Yes, definitely. Not masters, just people who make us aware of our freedom. One of them is Marek Edelman, a Jewish-Polish political and social activist, who was the last surviving leader of the Warsaw Ghetto Uprising. Before World War II, he was active in the Leftist General Jewish Labour Bund (which opposed the Zionist project); during the World War II, he cofounded the Jewish Combat Organization, took part in the 1943 Warsaw Ghetto Uprising (becoming its leader after the death of Mordechai Anielewicz), and also in the citywide 1944 Warsaw Uprising. After the war, Edelman became a noted cardiologist; from the 1970s on, he collaborated with the Workers’ Defense Committee; as a member of Solidarity, he took part in the Polish Round Table Talks of 1989. While fighting anti-Semitism in Poland, Edelman was a lifelong anti-Zionist: in a 1985 interview, he said Zionism was a “lost cause” and he questioned Israel’s viability. Towards the end of his life, he publicly defended Palestinian resistance, claiming that the Jewish self-defense for which he had fought was in danger of crossing the line into oppression. In August 2002, he wrote an open letter to the Palestinian resistance leaders; though the letter criticized the Palestinian suicide attacks, its tone infuriated the Israeli government and press since it was written — to quote Paul Foot — “in a spirit of solidarity from a fellow resistance fighter, as a former leader of a Jewish uprising not dissimilar in desperation to the Palestinian uprising in the occupied territories.” Because of this, he never got any official Israeli recognition for his heroism; when Yitzhak Rabin visited Poland as PM and Edelman was in the delegation awaiting him at the Warsaw airport, he first refused to shake Edelman’s hand (the reason he gave was that he did not want to shake the hand of a Bundist). Edelman stands for a certain ethical stance which is rarely encountered today: he knew when to act (against Germans), when to make public statements (for Palestinians), when to get engaged in political activity (for Solidarity), and when just to be there. When his wife and children emigrated in the wake of the growing anti-Semitic campaign in 1968, he decided to stay in Poland, comparing himself to the stones of the ruined buildings at the site of the Auschwitz camp: “Someone had to stay here with all those who perished here, after all.” This says it all: what mattered was ultimately his bare and muted presence there, not his declarations — it was the awareness of Edelman’s presence, the bare fact of his “being there,” which set people free.
Is not Chelsea Manning a similar kind of hero? We often hear that today’s radical Left is unable to propose a feasible alternative. What Manning did simply was the alternative. To quote Gandhi, she was the change she wanted to see. For this, she risked everything, her life included. The very awareness of her, of her deeds, makes us free. But this freedom is a difficult freedom — it is also an obligation to follow in her steps.
Again, people will tell you that you are crazy comparing Edelman to Manning. I am sure that you are aware that by using all these provocative references, ranging from Lenin to Manning, your arguments lose a lot of importance. What kind of politics is this, if it is undercutting itself from the get go?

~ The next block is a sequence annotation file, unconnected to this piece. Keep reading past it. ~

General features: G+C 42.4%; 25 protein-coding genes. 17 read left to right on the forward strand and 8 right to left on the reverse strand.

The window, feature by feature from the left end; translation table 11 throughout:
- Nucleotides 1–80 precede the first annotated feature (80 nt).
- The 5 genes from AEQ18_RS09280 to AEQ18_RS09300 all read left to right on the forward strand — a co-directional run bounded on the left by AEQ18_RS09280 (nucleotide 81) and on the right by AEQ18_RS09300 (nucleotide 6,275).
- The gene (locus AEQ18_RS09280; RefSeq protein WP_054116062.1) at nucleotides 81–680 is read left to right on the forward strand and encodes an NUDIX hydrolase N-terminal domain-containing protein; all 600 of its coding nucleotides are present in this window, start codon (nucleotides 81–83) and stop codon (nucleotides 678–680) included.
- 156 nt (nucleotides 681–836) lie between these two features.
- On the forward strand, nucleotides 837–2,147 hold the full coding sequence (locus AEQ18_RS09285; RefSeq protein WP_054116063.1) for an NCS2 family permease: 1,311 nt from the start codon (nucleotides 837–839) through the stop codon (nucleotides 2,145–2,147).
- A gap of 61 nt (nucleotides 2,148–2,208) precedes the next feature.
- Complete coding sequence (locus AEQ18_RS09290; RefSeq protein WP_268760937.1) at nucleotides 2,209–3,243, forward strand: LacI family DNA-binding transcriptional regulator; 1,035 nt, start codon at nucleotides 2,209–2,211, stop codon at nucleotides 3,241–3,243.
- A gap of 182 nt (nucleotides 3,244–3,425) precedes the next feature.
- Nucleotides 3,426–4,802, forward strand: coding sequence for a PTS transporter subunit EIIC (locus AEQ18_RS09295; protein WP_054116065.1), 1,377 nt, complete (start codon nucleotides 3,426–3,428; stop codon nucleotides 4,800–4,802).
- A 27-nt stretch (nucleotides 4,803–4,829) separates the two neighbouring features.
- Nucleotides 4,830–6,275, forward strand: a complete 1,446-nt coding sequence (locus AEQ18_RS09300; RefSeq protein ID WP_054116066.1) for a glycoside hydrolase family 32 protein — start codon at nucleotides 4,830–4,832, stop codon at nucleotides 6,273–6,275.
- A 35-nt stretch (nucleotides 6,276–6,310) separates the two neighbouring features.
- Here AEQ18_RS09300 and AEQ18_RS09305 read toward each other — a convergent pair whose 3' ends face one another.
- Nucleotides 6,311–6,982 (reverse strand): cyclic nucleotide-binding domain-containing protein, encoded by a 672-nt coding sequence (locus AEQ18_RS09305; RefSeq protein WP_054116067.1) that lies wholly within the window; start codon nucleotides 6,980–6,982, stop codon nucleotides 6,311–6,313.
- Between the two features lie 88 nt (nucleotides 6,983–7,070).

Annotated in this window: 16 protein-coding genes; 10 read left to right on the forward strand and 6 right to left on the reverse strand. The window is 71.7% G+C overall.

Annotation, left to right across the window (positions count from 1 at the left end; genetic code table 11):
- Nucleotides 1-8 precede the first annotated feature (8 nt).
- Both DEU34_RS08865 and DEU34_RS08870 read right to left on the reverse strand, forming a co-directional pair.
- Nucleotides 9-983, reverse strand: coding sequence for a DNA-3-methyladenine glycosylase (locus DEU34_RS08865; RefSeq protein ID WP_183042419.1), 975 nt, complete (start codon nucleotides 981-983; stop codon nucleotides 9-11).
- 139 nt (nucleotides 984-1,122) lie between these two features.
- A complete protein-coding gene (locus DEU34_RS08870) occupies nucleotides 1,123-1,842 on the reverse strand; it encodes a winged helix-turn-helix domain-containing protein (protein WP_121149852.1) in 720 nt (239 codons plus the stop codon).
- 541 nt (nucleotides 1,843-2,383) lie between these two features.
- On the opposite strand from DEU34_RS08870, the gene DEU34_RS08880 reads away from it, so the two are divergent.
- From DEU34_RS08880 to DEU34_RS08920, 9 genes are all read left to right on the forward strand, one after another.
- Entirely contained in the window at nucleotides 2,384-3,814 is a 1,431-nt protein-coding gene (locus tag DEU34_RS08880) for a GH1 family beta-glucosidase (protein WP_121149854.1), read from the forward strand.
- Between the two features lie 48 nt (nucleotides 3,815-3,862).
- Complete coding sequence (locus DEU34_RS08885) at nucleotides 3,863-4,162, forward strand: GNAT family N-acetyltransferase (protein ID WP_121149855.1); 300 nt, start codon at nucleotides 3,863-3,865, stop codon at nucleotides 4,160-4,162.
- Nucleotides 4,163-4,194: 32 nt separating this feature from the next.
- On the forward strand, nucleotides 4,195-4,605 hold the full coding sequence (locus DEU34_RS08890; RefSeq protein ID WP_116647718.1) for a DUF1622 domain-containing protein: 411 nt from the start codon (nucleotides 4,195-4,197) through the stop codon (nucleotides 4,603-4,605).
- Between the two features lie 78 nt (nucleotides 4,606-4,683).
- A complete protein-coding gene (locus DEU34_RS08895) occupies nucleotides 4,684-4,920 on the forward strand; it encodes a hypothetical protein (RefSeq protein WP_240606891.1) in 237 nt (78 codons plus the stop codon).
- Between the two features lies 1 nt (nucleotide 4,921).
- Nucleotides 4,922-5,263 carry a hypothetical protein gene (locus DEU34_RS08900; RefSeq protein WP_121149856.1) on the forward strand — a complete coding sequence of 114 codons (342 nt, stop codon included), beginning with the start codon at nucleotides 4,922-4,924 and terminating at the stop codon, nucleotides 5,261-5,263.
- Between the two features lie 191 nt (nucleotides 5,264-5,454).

I do not see anything crazy in it. Edelman and Manning are for me two supreme cases of a true ethical stance. As for Lenin, I am fully aware that the time of Leninism has passed, and that the Stalinist nightmare did grow out of Lenin’s project. I just don’t want to be blackmailed into referring only to the established list of public heroes from Gandhi to Havel. If this means I am undercutting myself from the get go, so be it since this “get go” is today the get go of pragmatic, “realist” liberal politics, it doesn’t really interest me. The true task today is not to make the system better but to confront its limitations. The true utopia is not that of a radical revolutionary change, the true utopia is that, for us in the privileged countries, things can go on indefinitely the way they are now.
Slawomir Sierakowski, born in 1979, is a Polish sociologist and political commentator. He is a founder and leader of Krytyka Polityczna (Political Critique), an Eastern European movement of liberal intellectuals, artists and activists, with branches in Ukraine and Russia. He is also the director of the Institute for Advanced Study in Warsaw and the president of the Stanislaw Brzozowski Association, overseeing its publishing house; its online opinion site; cultural centers in Warsaw, Gdansk, Lodz and Cieszyn, in Poland, and in Kiev, Ukraine; and 20 local clubs.
A graduate of the University of Warsaw, Mr. Sierakowski has been awarded fellowships from Yale, Princeton and Harvard and from the Institute for Human Sciences in Vienna. He has written for many journals and newspapers, including The New York Times, The Guardian, El País, Haaretz, Die Tageszeitung and Gazeta Wyborcza. He has also collaborated (as a writer and actor) on “Mary Koszmary” (“Nightmares”) in 2008, which was expanded into a film trilogy, “And Europe Will Be Stunned,” by the Israeli-Dutch visual artist Yael Bartana. The work represented Poland in the 2011 Venice Biennale.